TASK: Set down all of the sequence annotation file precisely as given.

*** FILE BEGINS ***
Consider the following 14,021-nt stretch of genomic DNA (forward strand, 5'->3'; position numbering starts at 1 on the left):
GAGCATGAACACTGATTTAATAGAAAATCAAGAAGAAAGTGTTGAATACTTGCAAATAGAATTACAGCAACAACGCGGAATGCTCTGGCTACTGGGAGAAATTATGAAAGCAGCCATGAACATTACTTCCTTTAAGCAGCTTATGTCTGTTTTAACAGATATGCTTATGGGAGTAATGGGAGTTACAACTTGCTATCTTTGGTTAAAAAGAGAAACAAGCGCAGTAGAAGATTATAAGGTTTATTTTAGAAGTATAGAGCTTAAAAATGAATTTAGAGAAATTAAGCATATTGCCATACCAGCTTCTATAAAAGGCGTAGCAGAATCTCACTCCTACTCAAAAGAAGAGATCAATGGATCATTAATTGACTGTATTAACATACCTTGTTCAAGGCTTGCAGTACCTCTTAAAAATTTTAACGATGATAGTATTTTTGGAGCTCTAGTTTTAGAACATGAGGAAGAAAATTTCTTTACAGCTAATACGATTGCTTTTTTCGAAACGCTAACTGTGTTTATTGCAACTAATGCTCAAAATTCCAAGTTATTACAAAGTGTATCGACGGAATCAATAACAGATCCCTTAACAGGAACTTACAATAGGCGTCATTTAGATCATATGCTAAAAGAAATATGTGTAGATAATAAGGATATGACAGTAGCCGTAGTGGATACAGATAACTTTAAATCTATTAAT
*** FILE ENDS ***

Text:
Consider the following 14,021-nt stretch of genomic DNA (forward strand, 5'->3'; position numbering starts at 1 on the left):
GAGCATGAACACTGATTTAATAGAAAATCAAGAAGAAAGTGTTGAATACTTGCAAATAGAATTACAGCAACAACGCGGAATGCTCTGGCTACTGGGAGAAATTATGAAAGCAGCCATGAACATTACTTCCTTTAAGCAGCTTATGTCTGTTTTAACAGATATGCTTATGGGAGTAATGGGAGTTACAACTTGCTATCTTTGGTTAAAAAGAGAAACAAGCGCAGTAGAAGATTATAAGGTTTATTTTAGAAGTATAGAGCTTAAAAATGAATTTAGAGAAATTAAGCATATTGCCATACCAGCTTCTATAAAAGGCGTAGCAGAATCTCACTCCTACTCAAAAGAAGAGATCAATGGATCATTAATTGACTGTATTAACATACCTTGTTCAAGGCTTGCAGTACCTCTTAAAAATTTTAACGATGATAGTATTTTTGGAGCTCTAGTTTTAGAACATGAGGAAGAAAATTTCTTTACAGCTAATACGATTGCTTTTTTCGAAACGCTAACTGTGTTTATTGCAACTAATGCTCAAAATTCCAAGTTATTACAAAGTGTATCGACGGAATCAATAACAGATCCCTTAACAGGAACTTACAATAGGCGTCATTTAGATCATATGCTAAAAGAAATATGTGTAGATAATAAGGATATGACAGTAGCCGTAGTGGATACAGATAACTTTAAATCTATTAAT